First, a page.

Tampa big trout bite with Del Calhoun, Kayak Fishing
One of the problem with actually fishing and not just being out on the water is that you never get any really cool shots. By cool shots I mean those nice sunrise, action, candid photos. When these moments happens and you have a fishing rod in your hand by the time you reel in and get the camera out of the storage it is pretty much over. Staging it sometimes work but the really really cool stuff, for the most part, just can not be staged effectively.
I say this because looking over my photos from the last fishing outing with Del all I have are grip and grin shots. No action, no scenic, no candid moments. The photos besides showing the fish we caught just does not seem to tell the story. So now you know, if have really really cool shots chances are I’m not fishing just taking photos. Ahh.. the things I sacrifice to capture good images for you guys.
Those that know me back in the day before I really got into the photography knew I was an avid fisherman. And like most avid fisherman, I try to get out as much as I can. Sometimes this means once a week but many times it was more like 4 times a week. I got out so much that I started to become burnt out on it. If that actually happens. When I started to take better photos, the sharing of images actually honed new interest for me.
I bring this up because it seems that many new to Saltyshores and or Facebook assume that I am just a lowly photographer with zero fishing skillz. I joke around here but believe it or not this is actually the case with many people I know in the fishing industry. I have met many people in sales, marketing, crunch numbers and have no desire to fish or fish very little. You would think it was the opposite that these guys fish all the time. At first I was quite surprised myself.
To try to change this image to the newer visitors of SS, I am forced to get photos of my self with fish every now and then. Not a bad task really.
Now back to the fishing report.
This past week the weather had been nasty with cold fronts coming in one after another. Thursday had an opening of a beautiful day and I wanted to get to do some fall fishing in the flats. I called my artist friend Del Calhoun up to see if he wanted to get out for a few hours. I try to get a couple other guys together but their schedule just did not work.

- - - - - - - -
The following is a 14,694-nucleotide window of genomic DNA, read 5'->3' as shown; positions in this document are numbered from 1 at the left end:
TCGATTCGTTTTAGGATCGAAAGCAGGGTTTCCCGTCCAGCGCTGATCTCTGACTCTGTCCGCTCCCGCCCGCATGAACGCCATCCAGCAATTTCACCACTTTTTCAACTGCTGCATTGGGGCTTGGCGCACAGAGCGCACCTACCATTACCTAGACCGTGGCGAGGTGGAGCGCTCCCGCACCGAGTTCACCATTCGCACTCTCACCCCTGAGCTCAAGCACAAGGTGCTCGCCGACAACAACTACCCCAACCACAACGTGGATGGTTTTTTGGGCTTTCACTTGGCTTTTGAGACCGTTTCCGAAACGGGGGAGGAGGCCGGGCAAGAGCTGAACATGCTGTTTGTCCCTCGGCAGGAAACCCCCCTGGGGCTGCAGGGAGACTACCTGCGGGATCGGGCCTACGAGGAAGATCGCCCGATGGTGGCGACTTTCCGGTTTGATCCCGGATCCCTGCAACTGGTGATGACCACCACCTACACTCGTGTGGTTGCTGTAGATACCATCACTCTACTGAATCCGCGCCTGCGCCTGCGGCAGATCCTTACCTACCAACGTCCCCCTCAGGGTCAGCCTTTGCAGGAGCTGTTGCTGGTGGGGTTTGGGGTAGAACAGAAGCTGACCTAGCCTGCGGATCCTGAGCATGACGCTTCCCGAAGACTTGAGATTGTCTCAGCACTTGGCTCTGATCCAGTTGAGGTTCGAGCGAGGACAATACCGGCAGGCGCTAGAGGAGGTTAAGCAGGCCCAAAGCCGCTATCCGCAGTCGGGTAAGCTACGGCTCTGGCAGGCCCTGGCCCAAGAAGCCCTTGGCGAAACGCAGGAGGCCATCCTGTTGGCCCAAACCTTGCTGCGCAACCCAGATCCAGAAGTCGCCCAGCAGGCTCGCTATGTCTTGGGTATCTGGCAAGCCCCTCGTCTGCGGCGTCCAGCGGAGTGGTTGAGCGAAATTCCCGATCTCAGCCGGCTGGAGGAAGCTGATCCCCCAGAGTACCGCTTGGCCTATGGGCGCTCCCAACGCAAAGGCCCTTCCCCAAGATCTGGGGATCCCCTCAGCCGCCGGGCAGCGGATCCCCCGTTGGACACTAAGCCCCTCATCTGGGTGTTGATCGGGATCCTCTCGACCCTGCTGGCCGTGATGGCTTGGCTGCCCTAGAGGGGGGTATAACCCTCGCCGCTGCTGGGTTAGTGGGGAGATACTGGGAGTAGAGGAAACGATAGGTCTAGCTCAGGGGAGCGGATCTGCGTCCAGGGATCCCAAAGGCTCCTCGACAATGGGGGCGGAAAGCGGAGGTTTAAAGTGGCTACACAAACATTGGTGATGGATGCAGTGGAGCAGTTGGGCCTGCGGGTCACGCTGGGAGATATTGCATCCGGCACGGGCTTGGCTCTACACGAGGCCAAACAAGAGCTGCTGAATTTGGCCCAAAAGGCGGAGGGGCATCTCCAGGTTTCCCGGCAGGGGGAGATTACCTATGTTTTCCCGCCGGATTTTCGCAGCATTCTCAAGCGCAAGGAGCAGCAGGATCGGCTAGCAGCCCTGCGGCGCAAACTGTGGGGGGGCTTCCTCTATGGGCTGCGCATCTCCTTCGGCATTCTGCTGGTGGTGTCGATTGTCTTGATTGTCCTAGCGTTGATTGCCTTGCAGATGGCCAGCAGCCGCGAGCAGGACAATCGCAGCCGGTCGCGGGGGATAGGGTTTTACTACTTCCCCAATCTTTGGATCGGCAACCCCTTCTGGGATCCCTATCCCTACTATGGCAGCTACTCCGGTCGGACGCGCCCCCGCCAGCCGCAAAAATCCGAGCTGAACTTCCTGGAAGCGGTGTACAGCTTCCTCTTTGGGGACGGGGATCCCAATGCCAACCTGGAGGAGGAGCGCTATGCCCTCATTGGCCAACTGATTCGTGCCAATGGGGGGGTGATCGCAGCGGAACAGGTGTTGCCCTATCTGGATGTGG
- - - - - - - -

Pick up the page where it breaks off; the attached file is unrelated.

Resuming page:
We decided to Kayak fish today so I loaded the Hobbie Revo up the back of the truck with two rods and a couple boxes of tackle. In the tackle box was the Paul Browns(something I always wanted to try), Yo Zuri Crystal Shrimp(new from Yo Zuri) and DOA shrimp. Del was using the top water the entire time.
The bite was sporadic at first first with a few small snook and trout. With this first cold front and the grass dying off the floating grass made treble hook lures like the PB and Crystal Shrimp painful to use so I stuck with the DOA shrimp for the most part.
When the tide started to switch things turned on. We were catching bigger snook along with a few redfish in the lower 20′s. The best fish of day came around lunch time. We were on our way in and worked pot holes. After spooking a few fish I was able to sneak up on nice pod of fish and made a cast up current of him. It got swooped up right away and fought really well. I thought it was a redfish since it was pulling nicely but when it started to zig zag I’m thinking snook, when it shoot is’ head, wow a trout! I yell over to Del and then he hooks up on big trout on top water.
We both landed our fish 25″ and 26″ trout sight cast from Kayaks something neither of us I have never done on trout this big. After a few photos and successful release of the fish we figure we couldn’t do better than this and headed in. On the way in we caught a couple more smaller redfish to cap off a nice day and as a bonus got a few photos of my self with fish for a change.
Lure note: With the clear water the DOA Shrimp 382 caught the big fish today.
Photo note.: did not have the DSLR cameras with me that day. All photos shot on the Sony NEX-5.
Check out the strange growth on this trout’s nose.